With the wonderful GTX780 and GTX770 fresh in our memory, it's time to take a look at the mid-range GTX760.
The GTX780 was based around a slightly reduced Titan core and the results bore out that extraordinary performance. The GTX770 was a tweaked version of the GTX680, and retained the excellent frame-rates we saw there. Today's review, the GTX760, is a rebadged GTX670.
The GTX670 was a superb card for the money, giving great performance at a relatively affordable price. The big change with the GTX760 is the price drop. Expected to hit the market at £210, it should be the choice for the majority of gamers on a budget.
So where have nVidia managed to save money to enable such a price cut? As far as we can see it's just in the amount of CUDA cores. The GTX670 has 1344 cores, whereas the GTX760 has one shader block disabled giving us a total of 1152 CUDA Cores. This fits it between the GTX660 and GTX670 in terms of pure cores, so let's see if the performance takes a hit.
The GTX760 is clearly based around the older architecture, not utilising the excellent and aesthetically attractive new cooler, but staying with the old black plastic affair.
If you've seen any of the 6xx series then you've seen the GTX760. A single DisplayPort, HDMI and two DVIs provide the outputs, but otherwise it's very much a rebranded 6 series.
Intel Core i7-3960X @ 4.6GHz
ASUS Rampage IV Extreme
Corsair Dominator Platinum
Corsair Neutron GTX
Windows 7 x64
The original GTX670 we managed to overclock to 1045/1110 with the memory remaining at stock. So the refreshed version with clock speeds of 1105/1158 and an extra 150MHz (600MHz effective) on the GDDR5 should help reclaim some of the performance lost from the reduced number of cores.
The GPU Boost 2.0 technology does its job in keeping the card within the temperature threshold, although with the stock cooler still being quite average this will probably declock our overclock a little bit in the more extreme benchmarks.
3D Mark Vantage
Obviously the main comparison card will be the GTX670 that the GTX760 sort of replaces. nVidia suggest it's a replacement for the GTX660, which it theoretically is with the x60 part, but we know beneath the cooler beats a theoretical GTX665. Got that?
3D Mark Vantage is our first test and the GTX670 gave us 33000 and 18000, whereas the GTX760 rocks in with 37701 and 19376 in the Performance and eXtreme tests respectively. A decent start.
3D Mark 11
The GTX760 keeps its performance a shade above the earlier card, although by a greatly reduced margin. Our overclock brings a fair bit of extra speed with the P score rising from 8640 to 9446 and the X score up from 2925 to 3229.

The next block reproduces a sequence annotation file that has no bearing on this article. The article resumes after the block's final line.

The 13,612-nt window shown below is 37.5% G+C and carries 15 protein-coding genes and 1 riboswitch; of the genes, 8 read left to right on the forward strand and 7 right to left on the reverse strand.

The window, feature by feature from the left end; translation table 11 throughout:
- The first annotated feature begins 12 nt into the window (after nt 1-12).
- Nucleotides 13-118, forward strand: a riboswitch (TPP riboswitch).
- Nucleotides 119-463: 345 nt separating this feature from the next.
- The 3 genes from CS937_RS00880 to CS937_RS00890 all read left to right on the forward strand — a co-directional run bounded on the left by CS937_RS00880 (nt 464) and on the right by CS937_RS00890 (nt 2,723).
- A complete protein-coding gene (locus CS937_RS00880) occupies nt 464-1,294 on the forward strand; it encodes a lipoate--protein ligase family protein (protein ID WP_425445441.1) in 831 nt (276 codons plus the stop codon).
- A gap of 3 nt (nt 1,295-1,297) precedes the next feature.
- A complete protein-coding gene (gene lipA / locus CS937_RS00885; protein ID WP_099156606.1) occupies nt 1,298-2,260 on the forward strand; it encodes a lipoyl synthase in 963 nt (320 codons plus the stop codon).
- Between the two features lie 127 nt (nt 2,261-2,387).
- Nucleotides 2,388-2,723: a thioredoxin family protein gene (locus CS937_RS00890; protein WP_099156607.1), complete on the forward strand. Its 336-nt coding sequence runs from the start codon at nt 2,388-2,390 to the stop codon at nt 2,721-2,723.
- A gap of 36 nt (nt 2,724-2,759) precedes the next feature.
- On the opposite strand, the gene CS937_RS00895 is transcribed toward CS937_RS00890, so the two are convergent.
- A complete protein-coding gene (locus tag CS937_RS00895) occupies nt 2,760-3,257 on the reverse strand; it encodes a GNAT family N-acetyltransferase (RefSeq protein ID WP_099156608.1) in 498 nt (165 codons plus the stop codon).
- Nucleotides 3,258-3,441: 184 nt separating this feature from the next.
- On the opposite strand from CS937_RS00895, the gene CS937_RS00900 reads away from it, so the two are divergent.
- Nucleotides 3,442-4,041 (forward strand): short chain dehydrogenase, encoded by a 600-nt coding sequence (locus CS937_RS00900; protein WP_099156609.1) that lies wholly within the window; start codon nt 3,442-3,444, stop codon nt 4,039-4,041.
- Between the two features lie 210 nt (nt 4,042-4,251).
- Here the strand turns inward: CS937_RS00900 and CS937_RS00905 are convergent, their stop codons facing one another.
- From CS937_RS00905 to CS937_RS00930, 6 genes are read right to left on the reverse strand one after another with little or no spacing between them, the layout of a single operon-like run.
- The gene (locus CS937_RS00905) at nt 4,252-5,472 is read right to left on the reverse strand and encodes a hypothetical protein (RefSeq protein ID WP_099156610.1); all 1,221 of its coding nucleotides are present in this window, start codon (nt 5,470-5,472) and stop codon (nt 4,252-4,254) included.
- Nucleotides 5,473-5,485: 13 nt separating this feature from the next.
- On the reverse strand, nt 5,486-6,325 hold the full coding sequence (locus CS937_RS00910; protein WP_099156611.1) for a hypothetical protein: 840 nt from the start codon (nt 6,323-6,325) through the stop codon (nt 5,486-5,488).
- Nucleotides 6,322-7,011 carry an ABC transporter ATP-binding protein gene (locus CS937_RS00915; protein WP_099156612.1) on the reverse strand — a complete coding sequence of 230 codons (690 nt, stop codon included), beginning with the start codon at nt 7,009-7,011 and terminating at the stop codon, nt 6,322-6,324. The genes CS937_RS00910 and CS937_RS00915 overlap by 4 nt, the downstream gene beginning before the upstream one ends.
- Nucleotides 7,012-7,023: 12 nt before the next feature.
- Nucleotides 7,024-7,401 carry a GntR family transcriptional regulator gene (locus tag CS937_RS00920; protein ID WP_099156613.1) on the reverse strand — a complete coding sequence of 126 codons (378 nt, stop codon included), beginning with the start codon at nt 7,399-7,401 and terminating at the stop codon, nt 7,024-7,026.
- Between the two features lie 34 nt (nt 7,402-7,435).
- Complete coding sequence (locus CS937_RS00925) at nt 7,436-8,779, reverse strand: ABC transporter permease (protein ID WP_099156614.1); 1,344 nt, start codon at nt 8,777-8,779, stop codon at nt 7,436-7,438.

The latest version of 3D Mark is recent enough that we have fewer comparisons. It certainly whips the GTX650Ti Boost as we'd expect, and equally the pricier GTX770 has a huge advantage. Still our overclock can make a difference with the benchmarks at the resolutions you're likely to run, Cloud Gate and Firestrike moving from 26147 to 27310 and 5769 to 6323 respectively.
As the oldest benchmark in our suite, Alien vs Predator is the one with the biggest back catalogue of results. The first thing to note is that the GTX760 gives the same 88.6 FPS average whether at stock or overclocked. For comparison the GTX670 was nearer 100FPS and the HD7870 is around the same performance as the GTX760, albeit for much less money.
Batman Arkham City
Since the drivers and patches caught up with the requirements of Batman Arkham City, we've seen very few cards that can't run it flat out and the GTX760 is no exception. Hopefully Arkham Origins will prove a sterner test.
We're big fans of the HD7870 LE here, and in Bioshock Infinite you can see why. The LE gave us 96.7 FPS average, whereas the GTX760 is only capable of 62FPS. Still enough to provide smooth gameplay, just not jaw-dropping.
With everything on maximum the GTX760 makes a decent fist of Crysis 3, with 32FPS average in both stock and overclocked trim. That's higher than the GTX650Ti Boost SLI arrangement, although 10FPS behind the GTX770.
Far Cry 3
Far Cry 3 is another title where the GTX760 is 10FPS behind the GTX770 only only half a frame behind the GTX670. 33FPS is just on the edge of playable, largely thanks to the slower pace of the Far Cry games as a whole.
Resident Evil 6
Around 9500 points in the Resident Evil 6 benchmark rates the GTX760 as very smooth. The benefits of the outstanding job that Capcom do in porting their titles to the PC platform.